I found average team pace for the player’s career, factored minutes played, and adjusted for league eFG, DRbd Rate, and a couple other things. The good news is you don’t have to do any work these days. has built in stats on a per possession measure now.

  12. Marc Levy Says:

    I simply do not buy any of this. The six players you mentioned could play in any era and be stars – perhaps better or worse than they were in the 1960’s. However, by reducing their numbers to what YOU think they would do today reduces what they actually accomplished. Frankly, it is an insult to their enduring legacies. These guys are the immortals of the sport and what they did, they did. Period.

    Who are you to come along and say Wilt would have only played 40 minutes a game. The man averaged nearly 46 minutes a game throughout his career. Nobody was even close. #2 was Bill Russell, who played just 42.29 minutes per game. The Big O was #3 at 42.20 minutes per game. If Wilt played 46 minutes per game in an era where the game moved at a faster pace, why on earth would you reduce his minutes per game to 40 in an era where the game moves so much slower. It makes more sense.

    I would have loved to have seen Wilt against Shaq but they are from two different era’s. I somehow doubt that Shaq would have tolerated the way that black athletes were treated in the 1960’s. He barely tolerated it while making $300 million in the 2000’s. His flamboyance off the court would not have been tolerated and I think he would have been booted out of more games than he played. But again, that is wild speculation. It means nothing.

    The thing about this type of “redefinition” is that it simply doesn’t work, nor is it aplied to other sports. Does anyone seriously diminish Babe Ruth’s accomplishments because he only played against white players? Does anyone say that his home run and hit numbers are inflated because he never had to face middle inning specialty relievers or closers? I’d love to see you redefine his or Gehrig’s numbers because of the condition of the day. Should we add hits to players like Ryan Howard because cmputers have shown manaers to shift the short stop to the right of second base?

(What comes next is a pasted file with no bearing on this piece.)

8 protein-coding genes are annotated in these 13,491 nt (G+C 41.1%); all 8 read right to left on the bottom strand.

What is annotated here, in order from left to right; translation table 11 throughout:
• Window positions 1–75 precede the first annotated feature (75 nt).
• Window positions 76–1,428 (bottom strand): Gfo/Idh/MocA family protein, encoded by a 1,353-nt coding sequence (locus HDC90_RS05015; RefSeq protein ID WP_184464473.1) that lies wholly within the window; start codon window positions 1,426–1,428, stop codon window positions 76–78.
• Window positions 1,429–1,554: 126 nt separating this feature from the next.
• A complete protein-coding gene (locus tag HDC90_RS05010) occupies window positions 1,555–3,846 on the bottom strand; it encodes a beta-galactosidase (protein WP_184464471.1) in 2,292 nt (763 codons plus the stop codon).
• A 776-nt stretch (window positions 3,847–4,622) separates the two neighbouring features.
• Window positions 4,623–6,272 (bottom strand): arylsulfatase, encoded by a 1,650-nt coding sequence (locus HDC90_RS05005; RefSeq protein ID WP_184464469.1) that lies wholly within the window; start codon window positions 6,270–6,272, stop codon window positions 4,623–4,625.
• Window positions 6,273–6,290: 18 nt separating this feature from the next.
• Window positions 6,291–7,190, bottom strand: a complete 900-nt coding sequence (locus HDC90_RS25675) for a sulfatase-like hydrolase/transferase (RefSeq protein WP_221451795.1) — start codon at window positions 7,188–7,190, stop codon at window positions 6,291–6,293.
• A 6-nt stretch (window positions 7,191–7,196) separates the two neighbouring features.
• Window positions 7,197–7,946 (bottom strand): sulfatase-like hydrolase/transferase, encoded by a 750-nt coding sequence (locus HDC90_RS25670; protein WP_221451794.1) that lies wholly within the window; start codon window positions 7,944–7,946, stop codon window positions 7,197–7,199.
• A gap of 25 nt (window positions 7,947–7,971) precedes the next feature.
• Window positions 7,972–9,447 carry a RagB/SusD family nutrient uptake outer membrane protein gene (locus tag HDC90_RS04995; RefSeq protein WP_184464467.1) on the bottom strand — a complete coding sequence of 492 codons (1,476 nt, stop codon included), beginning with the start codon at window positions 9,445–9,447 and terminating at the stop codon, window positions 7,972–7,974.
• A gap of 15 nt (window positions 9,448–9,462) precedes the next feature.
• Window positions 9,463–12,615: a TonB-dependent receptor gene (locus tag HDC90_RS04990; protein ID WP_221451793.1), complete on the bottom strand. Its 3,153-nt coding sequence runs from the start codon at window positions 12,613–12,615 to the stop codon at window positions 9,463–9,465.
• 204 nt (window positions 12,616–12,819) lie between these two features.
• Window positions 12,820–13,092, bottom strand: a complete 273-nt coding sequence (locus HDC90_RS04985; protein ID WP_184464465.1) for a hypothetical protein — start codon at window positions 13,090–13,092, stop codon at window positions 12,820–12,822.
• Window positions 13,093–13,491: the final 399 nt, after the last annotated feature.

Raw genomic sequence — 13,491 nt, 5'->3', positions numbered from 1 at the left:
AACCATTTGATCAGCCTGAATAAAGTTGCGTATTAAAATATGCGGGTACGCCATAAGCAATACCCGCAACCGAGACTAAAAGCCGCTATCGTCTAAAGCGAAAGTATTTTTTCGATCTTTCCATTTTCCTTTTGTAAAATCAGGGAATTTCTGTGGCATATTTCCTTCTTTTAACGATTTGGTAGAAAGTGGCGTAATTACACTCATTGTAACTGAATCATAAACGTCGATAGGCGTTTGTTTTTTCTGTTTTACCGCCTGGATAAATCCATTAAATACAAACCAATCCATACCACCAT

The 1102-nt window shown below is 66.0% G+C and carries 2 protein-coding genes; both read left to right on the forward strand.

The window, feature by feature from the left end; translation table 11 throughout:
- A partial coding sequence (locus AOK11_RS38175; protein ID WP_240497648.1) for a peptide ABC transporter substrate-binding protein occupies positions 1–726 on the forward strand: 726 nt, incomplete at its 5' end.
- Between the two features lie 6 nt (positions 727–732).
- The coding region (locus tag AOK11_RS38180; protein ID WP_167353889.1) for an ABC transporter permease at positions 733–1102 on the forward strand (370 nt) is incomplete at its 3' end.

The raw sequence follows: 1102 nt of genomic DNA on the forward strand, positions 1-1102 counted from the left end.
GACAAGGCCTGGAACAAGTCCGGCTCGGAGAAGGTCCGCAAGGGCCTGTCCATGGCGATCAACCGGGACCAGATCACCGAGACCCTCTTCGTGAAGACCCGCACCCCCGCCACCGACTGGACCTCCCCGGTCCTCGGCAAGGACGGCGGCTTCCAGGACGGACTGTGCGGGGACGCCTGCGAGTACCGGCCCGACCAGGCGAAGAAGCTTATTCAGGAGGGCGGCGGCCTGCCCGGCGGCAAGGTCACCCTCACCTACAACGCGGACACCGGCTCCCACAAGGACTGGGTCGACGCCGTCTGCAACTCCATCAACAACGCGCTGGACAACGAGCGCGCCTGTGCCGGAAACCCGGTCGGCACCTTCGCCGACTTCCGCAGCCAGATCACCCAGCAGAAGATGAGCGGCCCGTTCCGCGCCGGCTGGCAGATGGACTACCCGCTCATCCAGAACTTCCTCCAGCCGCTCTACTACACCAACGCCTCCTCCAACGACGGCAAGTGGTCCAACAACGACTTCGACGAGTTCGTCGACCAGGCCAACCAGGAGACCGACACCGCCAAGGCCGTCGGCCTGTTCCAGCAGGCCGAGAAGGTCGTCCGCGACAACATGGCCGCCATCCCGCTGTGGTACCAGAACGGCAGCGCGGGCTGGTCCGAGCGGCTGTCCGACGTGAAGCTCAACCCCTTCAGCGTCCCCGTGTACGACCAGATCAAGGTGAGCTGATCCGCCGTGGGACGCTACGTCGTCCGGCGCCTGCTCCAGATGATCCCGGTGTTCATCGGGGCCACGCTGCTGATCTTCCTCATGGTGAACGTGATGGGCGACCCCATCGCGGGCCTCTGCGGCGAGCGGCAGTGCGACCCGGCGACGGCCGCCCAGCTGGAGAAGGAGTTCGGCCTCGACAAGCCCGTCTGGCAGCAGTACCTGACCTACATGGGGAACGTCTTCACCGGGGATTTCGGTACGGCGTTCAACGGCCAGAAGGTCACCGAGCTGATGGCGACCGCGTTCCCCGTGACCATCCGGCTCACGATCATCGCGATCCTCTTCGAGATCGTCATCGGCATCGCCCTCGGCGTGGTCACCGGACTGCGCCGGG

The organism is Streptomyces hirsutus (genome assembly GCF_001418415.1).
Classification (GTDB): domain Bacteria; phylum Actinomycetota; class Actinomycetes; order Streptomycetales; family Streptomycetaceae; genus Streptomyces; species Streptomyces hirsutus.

I wonder how many major’s Jack would have won if his mistakes were featured on TMZ every day for year and his mistress gets is featured on the latest reality show called “Americans WAGS” or she releases a sex tape that shows he is playing with an undersized putter.

    Before the West Coast Offense was developed by Bill Walsh, an assistant coach for the Cincinnati Bengals in the early 1970’s, very few quarterbacks ever had a season where they threw for more than 3,000 yards. Today, a good quarterback in the right system with the right O-line and right receivers will pass for more than 4,000 yards. When he was 22, Dan Marino threw for an obscene 5,084 yards and 48 touchdowns. Marino’s 5,084 is now #6 on the all time single season pssing yards list. Even lightly regarded Matthew Stafford threw for 5,038. Marino’s 48 TD’s is now #4. Marino’s 1984 numnbers were once seen as one of those unbreakable records. When Peyton Manning was 37, he threw for almost 5,500 yards AND 55 touchdowns. In the 1970’s, it was only the QB’s with the freak arms that threw for 3,500 yards. in the 1960’s, only Namath and Jurgenson threw for more than 3,500.

    Every sport develops. By assuming you “know” what Wilt or Russell would have done against today’s competition is an insut to what they actually did do. In 2015, Jahlil Okafor was drafted #3 by the 76ers. Have you seen this guy in the post. At 19, he has post moves that rival the best of Hakeem and Kevin McHale. have no idea what his career will be, but I hope it is brilliant and that twenty years from now, bigs coming into the NBA look to the career Okafor had and dream “What if?”